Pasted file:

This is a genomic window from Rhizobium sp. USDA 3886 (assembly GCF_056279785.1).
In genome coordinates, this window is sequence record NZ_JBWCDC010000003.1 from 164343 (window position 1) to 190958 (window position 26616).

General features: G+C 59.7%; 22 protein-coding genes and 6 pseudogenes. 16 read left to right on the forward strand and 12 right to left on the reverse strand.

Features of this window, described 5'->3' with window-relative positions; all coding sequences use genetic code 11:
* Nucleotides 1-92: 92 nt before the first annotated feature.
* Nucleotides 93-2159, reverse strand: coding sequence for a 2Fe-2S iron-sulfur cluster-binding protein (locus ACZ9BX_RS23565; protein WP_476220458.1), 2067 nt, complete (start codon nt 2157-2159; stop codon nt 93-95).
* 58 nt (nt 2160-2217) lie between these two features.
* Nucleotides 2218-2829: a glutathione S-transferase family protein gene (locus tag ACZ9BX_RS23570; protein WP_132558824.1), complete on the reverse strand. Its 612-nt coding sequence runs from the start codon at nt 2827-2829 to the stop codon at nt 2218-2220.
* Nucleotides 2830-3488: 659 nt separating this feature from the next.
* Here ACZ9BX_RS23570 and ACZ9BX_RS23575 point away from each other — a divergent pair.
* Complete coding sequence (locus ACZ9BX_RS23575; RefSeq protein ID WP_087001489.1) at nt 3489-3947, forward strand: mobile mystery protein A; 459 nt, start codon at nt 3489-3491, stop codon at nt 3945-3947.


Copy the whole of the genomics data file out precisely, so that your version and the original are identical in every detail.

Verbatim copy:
This is a genomic window from Rhizobium sp. USDA 3886 (assembly GCF_056279785.1).
In genome coordinates, this window is sequence record NZ_JBWCDC010000003.1 from 164343 (window position 1) to 190958 (window position 26616).

General features: G+C 59.7%; 22 protein-coding genes and 6 pseudogenes. 16 read left to right on the forward strand and 12 right to left on the reverse strand.

Features of this window, described 5'->3' with window-relative positions; all coding sequences use genetic code 11:
* Nucleotides 1-92: 92 nt before the first annotated feature.
* Nucleotides 93-2159, reverse strand: coding sequence for a 2Fe-2S iron-sulfur cluster-binding protein (locus ACZ9BX_RS23565; protein WP_476220458.1), 2067 nt, complete (start codon nt 2157-2159; stop codon nt 93-95).
* 58 nt (nt 2160-2217) lie between these two features.
* Nucleotides 2218-2829: a glutathione S-transferase family protein gene (locus tag ACZ9BX_RS23570; protein WP_132558824.1), complete on the reverse strand. Its 612-nt coding sequence runs from the start codon at nt 2827-2829 to the stop codon at nt 2218-2220.
* Nucleotides 2830-3488: 659 nt separating this feature from the next.
* Here ACZ9BX_RS23570 and ACZ9BX_RS23575 point away from each other — a divergent pair.
* Complete coding sequence (locus ACZ9BX_RS23575; RefSeq protein ID WP_087001489.1) at nt 3489-3947, forward strand: mobile mystery protein A; 459 nt, start codon at nt 3489-3491, stop codon at nt 3945-3947.